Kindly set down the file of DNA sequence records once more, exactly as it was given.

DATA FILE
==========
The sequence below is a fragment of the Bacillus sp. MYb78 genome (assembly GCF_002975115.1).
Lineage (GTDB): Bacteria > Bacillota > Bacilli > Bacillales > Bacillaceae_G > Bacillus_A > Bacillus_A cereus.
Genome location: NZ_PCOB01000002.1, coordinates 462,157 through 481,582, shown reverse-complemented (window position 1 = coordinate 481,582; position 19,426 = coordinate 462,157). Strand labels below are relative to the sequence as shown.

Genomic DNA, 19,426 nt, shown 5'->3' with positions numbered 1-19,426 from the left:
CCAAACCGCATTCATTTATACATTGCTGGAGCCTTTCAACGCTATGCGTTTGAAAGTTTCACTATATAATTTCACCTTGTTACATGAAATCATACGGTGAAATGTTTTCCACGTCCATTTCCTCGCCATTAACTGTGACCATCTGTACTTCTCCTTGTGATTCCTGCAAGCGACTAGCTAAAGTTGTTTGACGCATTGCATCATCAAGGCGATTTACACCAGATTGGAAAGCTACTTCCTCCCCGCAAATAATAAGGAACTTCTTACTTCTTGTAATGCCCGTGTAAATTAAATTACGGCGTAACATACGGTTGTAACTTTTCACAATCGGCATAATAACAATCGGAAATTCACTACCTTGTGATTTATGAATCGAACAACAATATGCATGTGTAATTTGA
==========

The sequence below is a fragment of the Bacillus sp. MYb78 genome (assembly GCF_002975115.1).
Lineage (GTDB): Bacteria > Bacillota > Bacilli > Bacillales > Bacillaceae_G > Bacillus_A > Bacillus_A cereus.
Genome location: NZ_PCOB01000002.1, coordinates 462,157 through 481,582, shown reverse-complemented (window position 1 = coordinate 481,582; position 19,426 = coordinate 462,157). Strand labels below are relative to the sequence as shown.

Genomic DNA, 19,426 nt, shown 5'->3' with positions numbered 1-19,426 from the left:
CCAAACCGCATTCATTTATACATTGCTGGAGCCTTTCAACGCTATGCGTTTGAAAGTTTCACTATATAATTTCACCTTGTTACATGAAATCATACGGTGAAATGTTTTCCACGTCCATTTCCTCGCCATTAACTGTGACCATCTGTACTTCTCCTTGTGATTCCTGCAAGCGACTAGCTAAAGTTGTTTGACGCATTGCATCATCAAGGCGATTTACACCAGATTGGAAAGCTACTTCCTCCCCGCAAATAATAAGGAACTTCTTACTTCTTGTAATGCCCGTGTAAATTAAATTACGGCGTAACATACGGTTGTAACTTTTCACAATCGGCATAATAACAATCGGAAATTCACTACCTTGTGATTTATGAATCGAACAACAATATGCATGTGTAATTTGA